Valenpizza

Valentine’s Day approaches fast, and hearts are everywhere. Pretty much any kind of food that can be fashioned in the shape of a heart has been (though some foodstuffs lend themselves easily to this sort of thing). Pizza is a natural, so it’s not surprising that the Papa Murphy’s people created a heart-shaped pizza for the season — under the playful name the HeartBaker™.

Their press release from two days ago:

HeartBaker Pizza returns to Papa Murphy’s

Papa Murphy’s has brought back its HeartBaker Pizza just in time for Valentine’s Day.

“There’s already enough pressure to impress on Valentine’s Day – leave the work to us,” said Carron Harris, vice president of product development at Papa Murphy’s. “The HeartBaker starts with our fresh dough that’s formed into a heart and topped with freshly grated cheese and loads of pepperoni. We keep the mess, you take it and enjoy the home baked aroma and minimal clean-up. Now that says ‘Happy Valentine’s Day.'” (link)

First, on the name. This nicely combines heart (the pizza is in the form of a heart) and baker (alluding to its preparation: Papa Murphy’s does all the work up to the last step, and then you bake the thing at home, in your own oven). The echo of heartbreaker is a bit unfortunate, though. (Digression: an amazing number of songs have been written with this title — see a list here — though I seem to have only one of them, written by Geoff Gill and Clint Wade and recorded in 1979 by Pat Benatar.)

Then, on the food. Papa Murphy’s calls it take-n-bake pizza: you take it from the store and bake it at home. (The label echoes the rhyming trade name Shake ‘n Bake — see here — and falls in with a large number of other X-n-Y trade names, including some that are alliterative rather than rhyming, for instance Pick ‘n Pay as a name for markets in Ohio, South Africa, and Australia.)

That brings me to a taxonomy of types of prepared food that you can buy in a store:

things you buy cold, to eat cold at home (salads, most sandwiches, etc.);

things you buy hot, as take-home (many pizzas, especially by the slice);

things you buy cold and then heat up at home (canned soups, fish sticks, etc.; some pizzas fall into this category);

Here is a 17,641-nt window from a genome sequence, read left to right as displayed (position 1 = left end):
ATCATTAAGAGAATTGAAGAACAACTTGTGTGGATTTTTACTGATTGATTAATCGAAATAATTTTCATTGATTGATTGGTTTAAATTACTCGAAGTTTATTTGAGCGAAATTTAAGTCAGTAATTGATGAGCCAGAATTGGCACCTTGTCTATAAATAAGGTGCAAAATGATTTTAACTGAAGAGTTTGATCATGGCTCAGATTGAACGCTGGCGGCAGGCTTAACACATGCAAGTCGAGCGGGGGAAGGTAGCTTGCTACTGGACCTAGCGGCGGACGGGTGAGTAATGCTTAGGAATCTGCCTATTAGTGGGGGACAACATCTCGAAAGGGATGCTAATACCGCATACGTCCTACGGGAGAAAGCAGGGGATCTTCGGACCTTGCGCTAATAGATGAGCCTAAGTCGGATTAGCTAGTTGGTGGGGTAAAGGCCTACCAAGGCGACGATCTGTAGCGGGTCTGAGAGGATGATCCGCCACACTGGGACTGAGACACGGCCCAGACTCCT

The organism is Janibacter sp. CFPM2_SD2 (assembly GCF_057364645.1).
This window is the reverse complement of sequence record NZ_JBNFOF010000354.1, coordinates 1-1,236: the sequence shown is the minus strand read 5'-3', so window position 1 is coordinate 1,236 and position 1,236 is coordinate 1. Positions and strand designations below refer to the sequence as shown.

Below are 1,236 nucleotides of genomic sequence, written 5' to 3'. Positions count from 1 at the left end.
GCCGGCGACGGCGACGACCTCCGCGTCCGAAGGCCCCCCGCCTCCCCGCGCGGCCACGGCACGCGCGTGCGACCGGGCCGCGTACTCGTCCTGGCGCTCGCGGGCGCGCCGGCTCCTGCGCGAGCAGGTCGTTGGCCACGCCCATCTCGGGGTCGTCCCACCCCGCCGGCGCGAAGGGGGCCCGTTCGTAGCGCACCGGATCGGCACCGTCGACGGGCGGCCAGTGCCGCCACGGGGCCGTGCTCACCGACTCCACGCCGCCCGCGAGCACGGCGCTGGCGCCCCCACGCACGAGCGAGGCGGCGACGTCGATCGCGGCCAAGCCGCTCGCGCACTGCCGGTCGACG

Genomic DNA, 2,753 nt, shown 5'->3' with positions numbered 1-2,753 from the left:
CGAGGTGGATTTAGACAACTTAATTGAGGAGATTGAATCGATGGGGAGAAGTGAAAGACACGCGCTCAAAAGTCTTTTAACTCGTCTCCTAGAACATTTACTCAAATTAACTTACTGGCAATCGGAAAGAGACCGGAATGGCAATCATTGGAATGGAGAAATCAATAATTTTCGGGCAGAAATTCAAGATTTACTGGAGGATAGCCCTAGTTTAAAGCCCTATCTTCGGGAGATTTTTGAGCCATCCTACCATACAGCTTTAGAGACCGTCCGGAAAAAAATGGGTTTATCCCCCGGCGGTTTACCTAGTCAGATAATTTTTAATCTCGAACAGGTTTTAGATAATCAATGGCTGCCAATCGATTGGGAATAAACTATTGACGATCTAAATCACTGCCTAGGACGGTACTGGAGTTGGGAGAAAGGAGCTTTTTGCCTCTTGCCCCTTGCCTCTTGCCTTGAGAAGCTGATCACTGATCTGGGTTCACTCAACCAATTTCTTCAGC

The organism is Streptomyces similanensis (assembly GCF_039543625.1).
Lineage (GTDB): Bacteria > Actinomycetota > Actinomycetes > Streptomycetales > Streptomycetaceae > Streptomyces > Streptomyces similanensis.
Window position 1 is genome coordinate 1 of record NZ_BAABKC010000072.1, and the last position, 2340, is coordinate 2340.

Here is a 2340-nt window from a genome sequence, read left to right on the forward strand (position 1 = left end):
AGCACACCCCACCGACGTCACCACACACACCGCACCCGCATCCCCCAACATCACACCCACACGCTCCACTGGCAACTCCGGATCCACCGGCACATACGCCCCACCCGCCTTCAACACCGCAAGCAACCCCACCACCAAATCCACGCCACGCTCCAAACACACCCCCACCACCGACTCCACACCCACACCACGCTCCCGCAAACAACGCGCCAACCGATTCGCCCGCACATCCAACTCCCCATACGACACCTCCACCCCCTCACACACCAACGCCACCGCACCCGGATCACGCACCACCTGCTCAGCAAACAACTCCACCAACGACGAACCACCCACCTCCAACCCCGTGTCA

things you buy cold and semi-prepared and then finish preparing at home (a range here, from cake mixes and pizza “kits” like those made by Chef Boyardee, where assembly as well as cooking is required, to cookie dough and take-and-bake pizzas, which require little more than cooking).

These various types of prepared food seem to have no standard labels; the taxa are unlabeled, though the distinctions are obviously important in everyday life (unless you’re someone who makes everything from scratch).

(Then there are left-overs, like the left-over pizza I had, cold, for breakfast this morning.)

For more ways of celebrating Valentine’s Day, see my posting — very much XXX-rated — on “Happy Valentine’s Gay”, here. And, on a sweeter, more domestic note, I observe that February 14th is a special day in my family: it’s my daughter’s birthday, and Jacques’s and my wedding-equivalent anniversary, as recognized by the City of Palo Alto:

(We actually took November 11 — National Coming-Out Day — as our anniversary day, so as not to get in the way of Elizabeth’s birthday.)

One Response to “Valenpizza”

  1. James Akita Says:

    I came up with the name “HeartBaker” as part of an online contest. I think that colloquially, the association with the word “heartbreaker” is not always negative, such as as when used to describe an attractive person, though I understand the point you make. I did think about that as I was coming up with potential submission ideas, and decided that it was still pretty good.

    Thanks for taking note of the name!

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